According to the titles published at the new press release of AMAPLAST on behalf of green packaging, the following text written by Giampiero Zazzaro of MACPLAS was selected for our readers due to its rich content.
Sabic deems that plastics have not to be put in the environment, neither in the landfills nor in the oceans, but they have to be processed and reused. In order to realize this project the Saudi multinational company has decided to create a product line named Trucircle also exhibited on the occasion of the last edition of K 2022 (Düsseldorf, 19-26 October).
Considering the importance of the packaging role within the activity of Sabic and how this industry is fundamental for the circular economy, Packaging Speaks Green staff has decided to meet Marilena Pezzuto, engineer and market development specialist in the packaging department of Sabic Europe, on the occasion of the show, who described the company’s most recent innovations focusing on the circular economy concept.
Could you tell us something about Sabic’s sustainability approach?
As regards sustainability and recycled materials, we have certified circular materials as well as renewable ones. In this regard, it is really important to us to understand where this material comes from. Indeed, we use several feedstocks for different kinds of materials. First of all, when we talk about renewable materials, Sabic uses paper waste as a renewable feedstock. It becomes oil which we combine with fossil oil to obtain our resins, which are thus renewable materials. Here you can see some examples of certified renewable materials. It is very important to realize that renewable materials reduce our carbon footprint, because every kg of renewable materials that we use translates into a reduction in CO2 emissions.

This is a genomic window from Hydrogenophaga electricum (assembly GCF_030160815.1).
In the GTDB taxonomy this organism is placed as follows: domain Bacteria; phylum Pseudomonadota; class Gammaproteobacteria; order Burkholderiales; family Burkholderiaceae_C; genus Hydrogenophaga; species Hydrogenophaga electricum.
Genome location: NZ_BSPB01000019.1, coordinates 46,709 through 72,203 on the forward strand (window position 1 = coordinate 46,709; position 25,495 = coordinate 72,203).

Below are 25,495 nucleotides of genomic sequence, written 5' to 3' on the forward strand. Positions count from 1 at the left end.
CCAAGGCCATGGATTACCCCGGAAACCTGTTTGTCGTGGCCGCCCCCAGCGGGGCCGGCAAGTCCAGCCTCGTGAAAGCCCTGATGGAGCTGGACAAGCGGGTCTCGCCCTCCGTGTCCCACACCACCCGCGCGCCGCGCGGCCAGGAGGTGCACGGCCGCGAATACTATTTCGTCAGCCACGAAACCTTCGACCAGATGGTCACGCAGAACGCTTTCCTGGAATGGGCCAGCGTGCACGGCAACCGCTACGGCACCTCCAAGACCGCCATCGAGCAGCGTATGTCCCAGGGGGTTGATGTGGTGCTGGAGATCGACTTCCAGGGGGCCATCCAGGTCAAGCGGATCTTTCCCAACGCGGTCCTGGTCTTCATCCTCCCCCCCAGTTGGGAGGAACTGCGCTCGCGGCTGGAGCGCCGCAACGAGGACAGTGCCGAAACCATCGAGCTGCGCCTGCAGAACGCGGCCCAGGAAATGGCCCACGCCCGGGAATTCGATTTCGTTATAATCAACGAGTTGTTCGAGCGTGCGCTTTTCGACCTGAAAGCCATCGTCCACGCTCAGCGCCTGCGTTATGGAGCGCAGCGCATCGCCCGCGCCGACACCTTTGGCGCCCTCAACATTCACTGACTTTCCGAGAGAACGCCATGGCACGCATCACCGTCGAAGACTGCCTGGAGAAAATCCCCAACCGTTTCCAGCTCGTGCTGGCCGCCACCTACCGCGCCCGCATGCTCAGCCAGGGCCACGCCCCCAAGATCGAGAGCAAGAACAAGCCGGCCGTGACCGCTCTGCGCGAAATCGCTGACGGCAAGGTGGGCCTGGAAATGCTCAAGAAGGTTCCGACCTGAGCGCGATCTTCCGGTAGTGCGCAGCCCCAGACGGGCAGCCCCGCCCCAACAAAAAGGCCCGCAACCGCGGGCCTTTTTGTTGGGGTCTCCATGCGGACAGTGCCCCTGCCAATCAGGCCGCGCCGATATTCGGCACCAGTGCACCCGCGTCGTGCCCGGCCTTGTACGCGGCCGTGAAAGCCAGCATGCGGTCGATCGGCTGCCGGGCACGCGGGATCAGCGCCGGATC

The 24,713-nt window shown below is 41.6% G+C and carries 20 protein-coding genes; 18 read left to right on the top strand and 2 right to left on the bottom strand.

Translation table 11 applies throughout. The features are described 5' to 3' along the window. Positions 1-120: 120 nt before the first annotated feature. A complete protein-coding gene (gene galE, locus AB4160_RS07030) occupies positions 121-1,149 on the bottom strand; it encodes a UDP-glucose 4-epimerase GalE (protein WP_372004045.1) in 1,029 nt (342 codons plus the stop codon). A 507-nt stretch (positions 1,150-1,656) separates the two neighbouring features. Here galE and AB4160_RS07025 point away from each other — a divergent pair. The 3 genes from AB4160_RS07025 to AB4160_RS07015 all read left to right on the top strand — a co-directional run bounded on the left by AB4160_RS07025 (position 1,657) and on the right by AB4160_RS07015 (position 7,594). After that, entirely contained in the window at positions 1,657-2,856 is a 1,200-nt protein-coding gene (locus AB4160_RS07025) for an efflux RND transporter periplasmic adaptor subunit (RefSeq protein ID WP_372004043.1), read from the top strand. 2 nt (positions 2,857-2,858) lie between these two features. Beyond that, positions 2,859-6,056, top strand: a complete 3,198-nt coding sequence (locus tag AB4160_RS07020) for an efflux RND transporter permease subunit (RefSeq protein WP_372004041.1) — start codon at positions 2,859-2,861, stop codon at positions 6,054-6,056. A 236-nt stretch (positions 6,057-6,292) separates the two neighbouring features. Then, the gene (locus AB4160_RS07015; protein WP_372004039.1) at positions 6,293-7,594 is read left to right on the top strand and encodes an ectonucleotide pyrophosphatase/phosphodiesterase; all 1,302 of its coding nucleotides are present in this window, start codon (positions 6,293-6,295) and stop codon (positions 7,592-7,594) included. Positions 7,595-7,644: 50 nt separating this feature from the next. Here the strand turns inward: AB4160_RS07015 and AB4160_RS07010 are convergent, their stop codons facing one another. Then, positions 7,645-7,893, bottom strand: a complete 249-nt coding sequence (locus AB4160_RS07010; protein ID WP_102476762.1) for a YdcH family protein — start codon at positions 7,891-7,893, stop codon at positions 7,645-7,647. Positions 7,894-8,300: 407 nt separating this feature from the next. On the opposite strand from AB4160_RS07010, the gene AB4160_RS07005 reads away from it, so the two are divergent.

Would you describe some of your novelties about sustainable packaging?
Nowadays, the various brand owners along the supply chain are environmentally conscious and use renewable materials. Sabic likes to be engaged with all its collaborators along the supply chain. As you can see, we have displayed several finished products in our booth. For example, this chips packaging is produced in cooperation with Orkla (supplier of branded consumer goods) and Irplast (producer of BOPP films). This material is completely recycled and used in BOPP film applications. Sabic has a huge portfolio, so when we talk about European portfolio materials we are able to have the same standard materials both as certified renewable and as certified circular.
Let me give you another example. Thanks to our collaboration with Pescanova Group (a multinational company which sells fish) we use certified circular LLDP and LDPE materials derived from ocean-recovered plastics. One of our partners collects the materials from Malaysian coasts. In this case our feedstock is pyrolysis oil (oil which comes from mixed plastic waste) obtained from an advanced recycling process. This pyrolysis oil is very important to us because we use our fossil oil and we obtain certified circular Sabic materials. This is a very compelling example, because Pescanova Group decided to pack seafood really using plastics recovered from the ocean.